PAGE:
W3C home > Mailing lists > Public > public-webapps@w3.org > October to December 2014

Re: [shadow dom] relitigation

From: Ryosuke Niwa <rniwa@apple.com>
Date: Wed, 17 Dec 2014 14:24:45 -0800
Cc: "public-webapps@w3.org" <public-webapps@w3.org>
Message-id: <04BC8645-494F-4B85-B035-4297766926C7@apple.com>
To: Brian Kardell <bkardell@gmail.com>
Hi Brian,

The WebKit team has given a lot of feedback over the years on the Shadow DOM spec.  We wouldn't have done that if we didn't care about it. :)  We're excited to hear that Mozilla is planning to give more feedback on Custom Elements and Shadow DOM because we feel that much of their feedback resonates with us.

Having said that, our feedback has largely been dismissed or has not been adequately addressed.  I'm sure you can imagine that this does not encourage us to invest much more time or effort into providing additional feedback.

- R. Niwa

On Dec 17, 2014, at 12:55 PM, Brian Kardell <bkardell@gmail.com> wrote:

> I hate to tear open a wound, but it seems to me that two important browser vendors have yet to buy into Shadow DOM.  It's currently listed by Microsoft as "under consideration" but the sense I get is that the signal isn't very positive right now.  Firefox is planning to move forward, Blink has it unprefixed.
> Things like document.register can be polyfilled fairly well and without too much crazy.  If imports is controversial or we determine that we need more experimentation to figure out "what's down there" in terms of other systems like modules or fetch - we can do a lot of those experiments outside any browser implementation too and use it to lead discussions.  I am all for that, especially if we can lead the way in getting vendors to cooperate on the polyfills and make some efforts to find future safe ways to do this.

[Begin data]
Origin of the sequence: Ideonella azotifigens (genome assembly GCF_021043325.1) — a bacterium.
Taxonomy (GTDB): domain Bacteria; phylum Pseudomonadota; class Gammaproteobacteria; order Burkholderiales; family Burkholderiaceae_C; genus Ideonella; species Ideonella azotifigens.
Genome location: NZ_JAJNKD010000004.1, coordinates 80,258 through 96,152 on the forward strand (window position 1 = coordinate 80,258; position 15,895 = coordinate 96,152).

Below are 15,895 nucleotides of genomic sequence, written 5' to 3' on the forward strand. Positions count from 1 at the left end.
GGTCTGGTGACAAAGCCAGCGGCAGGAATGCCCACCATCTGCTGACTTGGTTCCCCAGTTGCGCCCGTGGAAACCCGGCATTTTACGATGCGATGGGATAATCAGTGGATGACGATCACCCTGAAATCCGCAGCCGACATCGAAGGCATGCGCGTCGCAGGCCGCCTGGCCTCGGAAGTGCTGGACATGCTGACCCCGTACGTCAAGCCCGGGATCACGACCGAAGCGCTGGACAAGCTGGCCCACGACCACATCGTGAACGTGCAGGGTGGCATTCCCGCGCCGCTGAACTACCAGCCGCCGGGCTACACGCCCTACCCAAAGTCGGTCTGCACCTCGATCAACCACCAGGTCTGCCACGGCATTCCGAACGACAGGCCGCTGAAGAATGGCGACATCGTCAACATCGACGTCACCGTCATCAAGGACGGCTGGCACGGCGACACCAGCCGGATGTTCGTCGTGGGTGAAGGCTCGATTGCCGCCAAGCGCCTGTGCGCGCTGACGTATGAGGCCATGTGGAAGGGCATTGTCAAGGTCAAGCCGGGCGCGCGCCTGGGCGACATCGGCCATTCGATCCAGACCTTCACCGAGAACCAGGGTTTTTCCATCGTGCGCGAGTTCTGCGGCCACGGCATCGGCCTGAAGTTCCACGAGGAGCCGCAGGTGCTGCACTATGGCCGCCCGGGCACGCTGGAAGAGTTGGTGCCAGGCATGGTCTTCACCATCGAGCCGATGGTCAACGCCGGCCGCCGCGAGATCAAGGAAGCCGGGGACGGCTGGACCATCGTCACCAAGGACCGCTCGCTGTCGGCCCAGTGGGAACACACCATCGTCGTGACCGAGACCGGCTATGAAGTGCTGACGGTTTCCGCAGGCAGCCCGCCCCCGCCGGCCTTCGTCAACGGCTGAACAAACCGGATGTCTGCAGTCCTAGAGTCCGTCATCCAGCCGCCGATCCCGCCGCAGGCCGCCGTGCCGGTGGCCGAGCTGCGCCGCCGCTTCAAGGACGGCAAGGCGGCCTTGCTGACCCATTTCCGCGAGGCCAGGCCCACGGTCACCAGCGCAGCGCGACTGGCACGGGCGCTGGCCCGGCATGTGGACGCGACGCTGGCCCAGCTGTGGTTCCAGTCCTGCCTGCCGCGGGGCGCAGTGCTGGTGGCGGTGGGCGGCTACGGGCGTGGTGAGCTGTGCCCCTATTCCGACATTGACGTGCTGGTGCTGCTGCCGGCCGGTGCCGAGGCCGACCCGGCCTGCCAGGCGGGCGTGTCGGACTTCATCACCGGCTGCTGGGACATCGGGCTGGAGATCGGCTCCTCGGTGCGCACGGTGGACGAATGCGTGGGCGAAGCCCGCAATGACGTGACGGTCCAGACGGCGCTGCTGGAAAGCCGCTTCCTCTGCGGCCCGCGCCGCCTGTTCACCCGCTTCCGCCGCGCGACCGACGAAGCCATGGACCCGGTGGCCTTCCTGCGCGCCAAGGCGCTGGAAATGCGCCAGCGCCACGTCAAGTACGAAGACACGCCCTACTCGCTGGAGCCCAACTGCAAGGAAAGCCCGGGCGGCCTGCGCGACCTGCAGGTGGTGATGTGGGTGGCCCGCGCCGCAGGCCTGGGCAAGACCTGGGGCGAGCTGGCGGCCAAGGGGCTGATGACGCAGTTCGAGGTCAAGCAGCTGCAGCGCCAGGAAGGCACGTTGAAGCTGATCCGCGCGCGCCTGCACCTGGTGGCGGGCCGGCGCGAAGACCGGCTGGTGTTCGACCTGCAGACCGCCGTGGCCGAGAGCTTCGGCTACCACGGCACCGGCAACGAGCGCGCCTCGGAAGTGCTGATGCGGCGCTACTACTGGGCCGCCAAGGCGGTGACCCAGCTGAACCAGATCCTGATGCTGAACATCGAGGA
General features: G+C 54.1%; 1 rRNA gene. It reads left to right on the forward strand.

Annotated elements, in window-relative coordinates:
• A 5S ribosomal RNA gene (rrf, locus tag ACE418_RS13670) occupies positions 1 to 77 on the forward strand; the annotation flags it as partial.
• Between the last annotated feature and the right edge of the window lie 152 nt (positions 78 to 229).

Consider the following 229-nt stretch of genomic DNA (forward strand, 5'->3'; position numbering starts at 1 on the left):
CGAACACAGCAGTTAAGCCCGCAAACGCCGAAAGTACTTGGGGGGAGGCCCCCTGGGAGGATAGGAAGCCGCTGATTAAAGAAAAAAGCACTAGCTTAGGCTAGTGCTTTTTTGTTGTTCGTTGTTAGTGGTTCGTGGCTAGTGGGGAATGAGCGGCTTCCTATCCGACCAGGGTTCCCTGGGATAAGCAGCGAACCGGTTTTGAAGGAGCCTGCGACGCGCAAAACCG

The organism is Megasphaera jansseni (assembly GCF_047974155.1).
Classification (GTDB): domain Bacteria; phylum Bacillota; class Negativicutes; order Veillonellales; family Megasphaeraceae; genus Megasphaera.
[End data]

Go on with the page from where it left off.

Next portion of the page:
> But Shadow DOM - this is a different story.  It might not be a fundamental primitive or DNA level thing, but it's well down there and actually impossible to polyfill accurately and it is dark, dark magic requiring lots of code to even fake it reasonably well.  There's a real risk there is that the fidelity could actually cause problems when you jump to native too, I think.
> There seems to be a pretty large split in sentiment on Shadow DOM, or perceived sentiment from developers.  From my perspective, a whole lot of people tell me that they find Shadow DOM one of the most compelling pieces of custom elements and without it, they're holding off.  Another thing they tell me that frustrates them is that this makes it hard to share custom elements - should they assume a Shadow DOM or not.
> With Mozilla's post the other day[1] this has opened up a whole lot of new conversations on my part and the preeminent question seems to be whether there will be a positive signal from Apple or Microsoft or whether we need to consider that as good as vapor for now.  For a lot of orgs, consideration of switching to custom element and their plan for the next few years is probably affected, as well as the state of the landscape and where we will be shaping it.
> With this in mind, I'm asking if anyone is willing to tip their hand at all - even to the effect that "if we get two interoperable, unprefixed versions, we will follow"... Any information I think is helpful - and asking the question at least might move the conversation forward again (I hope)?
> 1 - https://hacks.mozilla.org/2014/12/mozilla-and-web-components/
> -- 
> Brian Kardell :: @briankardell :: hitchjs.com

Received on Wednesday, 17 December 2014 22:25:45 UTC

This archive was generated by hypermail 2.4.0 : Friday, 17 January 2020 18:14:32 UTC